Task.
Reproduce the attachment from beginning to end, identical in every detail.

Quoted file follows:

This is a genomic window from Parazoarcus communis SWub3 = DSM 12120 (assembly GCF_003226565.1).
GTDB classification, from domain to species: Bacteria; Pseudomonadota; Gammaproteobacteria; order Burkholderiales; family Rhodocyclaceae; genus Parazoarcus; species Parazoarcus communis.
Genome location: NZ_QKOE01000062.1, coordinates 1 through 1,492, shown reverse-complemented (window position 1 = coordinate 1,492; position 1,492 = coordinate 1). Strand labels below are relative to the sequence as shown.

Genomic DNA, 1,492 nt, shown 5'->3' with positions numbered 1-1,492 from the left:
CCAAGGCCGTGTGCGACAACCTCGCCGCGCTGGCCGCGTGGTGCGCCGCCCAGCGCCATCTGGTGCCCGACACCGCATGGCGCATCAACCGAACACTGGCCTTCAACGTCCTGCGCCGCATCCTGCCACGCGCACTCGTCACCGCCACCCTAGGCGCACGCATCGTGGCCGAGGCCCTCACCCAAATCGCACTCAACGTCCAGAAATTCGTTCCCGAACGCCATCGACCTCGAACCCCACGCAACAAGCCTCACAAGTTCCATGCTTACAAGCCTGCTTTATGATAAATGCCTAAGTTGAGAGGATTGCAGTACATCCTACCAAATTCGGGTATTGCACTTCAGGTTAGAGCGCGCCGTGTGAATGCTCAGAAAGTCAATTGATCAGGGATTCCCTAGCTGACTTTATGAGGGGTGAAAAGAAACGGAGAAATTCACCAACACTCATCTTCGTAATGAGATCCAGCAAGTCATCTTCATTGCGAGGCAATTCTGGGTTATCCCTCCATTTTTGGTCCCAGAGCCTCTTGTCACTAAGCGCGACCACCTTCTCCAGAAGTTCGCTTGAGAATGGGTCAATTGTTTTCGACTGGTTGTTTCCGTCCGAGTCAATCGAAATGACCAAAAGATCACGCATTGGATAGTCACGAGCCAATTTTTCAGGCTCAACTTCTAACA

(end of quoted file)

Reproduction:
This is a genomic window from Parazoarcus communis SWub3 = DSM 12120 (assembly GCF_003226565.1).
GTDB classification, from domain to species: Bacteria; Pseudomonadota; Gammaproteobacteria; order Burkholderiales; family Rhodocyclaceae; genus Parazoarcus; species Parazoarcus communis.
Genome location: NZ_QKOE01000062.1, coordinates 1 through 1,492, shown reverse-complemented (window position 1 = coordinate 1,492; position 1,492 = coordinate 1). Strand labels below are relative to the sequence as shown.

Genomic DNA, 1,492 nt, shown 5'->3' with positions numbered 1-1,492 from the left:
CCAAGGCCGTGTGCGACAACCTCGCCGCGCTGGCCGCGTGGTGCGCCGCCCAGCGCCATCTGGTGCCCGACACCGCATGGCGCATCAACCGAACACTGGCCTTCAACGTCCTGCGCCGCATCCTGCCACGCGCACTCGTCACCGCCACCCTAGGCGCACGCATCGTGGCCGAGGCCCTCACCCAAATCGCACTCAACGTCCAGAAATTCGTTCCCGAACGCCATCGACCTCGAACCCCACGCAACAAGCCTCACAAGTTCCATGCTTACAAGCCTGCTTTATGATAAATGCCTAAGTTGAGAGGATTGCAGTACATCCTACCAAATTCGGGTATTGCACTTCAGGTTAGAGCGCGCCGTGTGAATGCTCAGAAAGTCAATTGATCAGGGATTCCCTAGCTGACTTTATGAGGGGTGAAAAGAAACGGAGAAATTCACCAACACTCATCTTCGTAATGAGATCCAGCAAGTCATCTTCATTGCGAGGCAATTCTGGGTTATCCCTCCATTTTTGGTCCCAGAGCCTCTTGTCACTAAGCGCGACCACCTTCTCCAGAAGTTCGCTTGAGAATGGGTCAATTGTTTTCGACTGGTTGTTTCCGTCCGAGTCAATCGAAATGACCAAAAGATCACGCATTGGATAGTCACGAGCCAATTTTTCAGGCTCAACTTCTAACA